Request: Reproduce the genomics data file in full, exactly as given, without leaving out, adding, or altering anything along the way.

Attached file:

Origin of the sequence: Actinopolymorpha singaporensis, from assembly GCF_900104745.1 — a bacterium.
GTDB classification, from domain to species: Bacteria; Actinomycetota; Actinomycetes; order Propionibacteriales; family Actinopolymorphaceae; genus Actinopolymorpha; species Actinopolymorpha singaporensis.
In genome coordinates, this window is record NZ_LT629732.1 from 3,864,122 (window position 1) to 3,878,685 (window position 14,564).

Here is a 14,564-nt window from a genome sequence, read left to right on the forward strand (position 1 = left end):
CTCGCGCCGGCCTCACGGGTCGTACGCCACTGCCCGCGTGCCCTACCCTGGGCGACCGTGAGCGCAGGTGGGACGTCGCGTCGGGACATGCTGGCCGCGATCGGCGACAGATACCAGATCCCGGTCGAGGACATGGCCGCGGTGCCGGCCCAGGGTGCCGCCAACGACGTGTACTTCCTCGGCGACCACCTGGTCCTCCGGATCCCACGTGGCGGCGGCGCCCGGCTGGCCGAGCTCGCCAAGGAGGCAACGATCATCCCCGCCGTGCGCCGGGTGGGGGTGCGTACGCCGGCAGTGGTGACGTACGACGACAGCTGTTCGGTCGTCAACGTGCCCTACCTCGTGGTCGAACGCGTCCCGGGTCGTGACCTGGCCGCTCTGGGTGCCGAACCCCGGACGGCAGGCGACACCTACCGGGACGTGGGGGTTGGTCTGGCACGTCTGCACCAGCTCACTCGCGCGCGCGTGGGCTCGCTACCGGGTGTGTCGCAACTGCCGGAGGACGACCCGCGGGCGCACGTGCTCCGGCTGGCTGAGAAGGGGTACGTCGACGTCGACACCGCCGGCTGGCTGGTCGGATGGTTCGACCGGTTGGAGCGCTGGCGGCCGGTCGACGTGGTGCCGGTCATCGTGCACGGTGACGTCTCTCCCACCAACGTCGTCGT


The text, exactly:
Origin of the sequence: Actinopolymorpha singaporensis, from assembly GCF_900104745.1 — a bacterium.
GTDB classification, from domain to species: Bacteria; Actinomycetota; Actinomycetes; order Propionibacteriales; family Actinopolymorphaceae; genus Actinopolymorpha; species Actinopolymorpha singaporensis.
In genome coordinates, this window is record NZ_LT629732.1 from 3,864,122 (window position 1) to 3,878,685 (window position 14,564).

Here is a 14,564-nt window from a genome sequence, read left to right on the forward strand (position 1 = left end):
CTCGCGCCGGCCTCACGGGTCGTACGCCACTGCCCGCGTGCCCTACCCTGGGCGACCGTGAGCGCAGGTGGGACGTCGCGTCGGGACATGCTGGCCGCGATCGGCGACAGATACCAGATCCCGGTCGAGGACATGGCCGCGGTGCCGGCCCAGGGTGCCGCCAACGACGTGTACTTCCTCGGCGACCACCTGGTCCTCCGGATCCCACGTGGCGGCGGCGCCCGGCTGGCCGAGCTCGCCAAGGAGGCAACGATCATCCCCGCCGTGCGCCGGGTGGGGGTGCGTACGCCGGCAGTGGTGACGTACGACGACAGCTGTTCGGTCGTCAACGTGCCCTACCTCGTGGTCGAACGCGTCCCGGGTCGTGACCTGGCCGCTCTGGGTGCCGAACCCCGGACGGCAGGCGACACCTACCGGGACGTGGGGGTTGGTCTGGCACGTCTGCACCAGCTCACTCGCGCGCGCGTGGGCTCGCTACCGGGTGTGTCGCAACTGCCGGAGGACGACCCGCGGGCGCACGTGCTCCGGCTGGCTGAGAAGGGGTACGTCGACGTCGACACCGCCGGCTGGCTGGTCGGATGGTTCGACCGGTTGGAGCGCTGGCGGCCGGTCGACGTGGTGCCGGTCATCGTGCACGGTGACGTCTCTCCCACCAACGTCGTCGT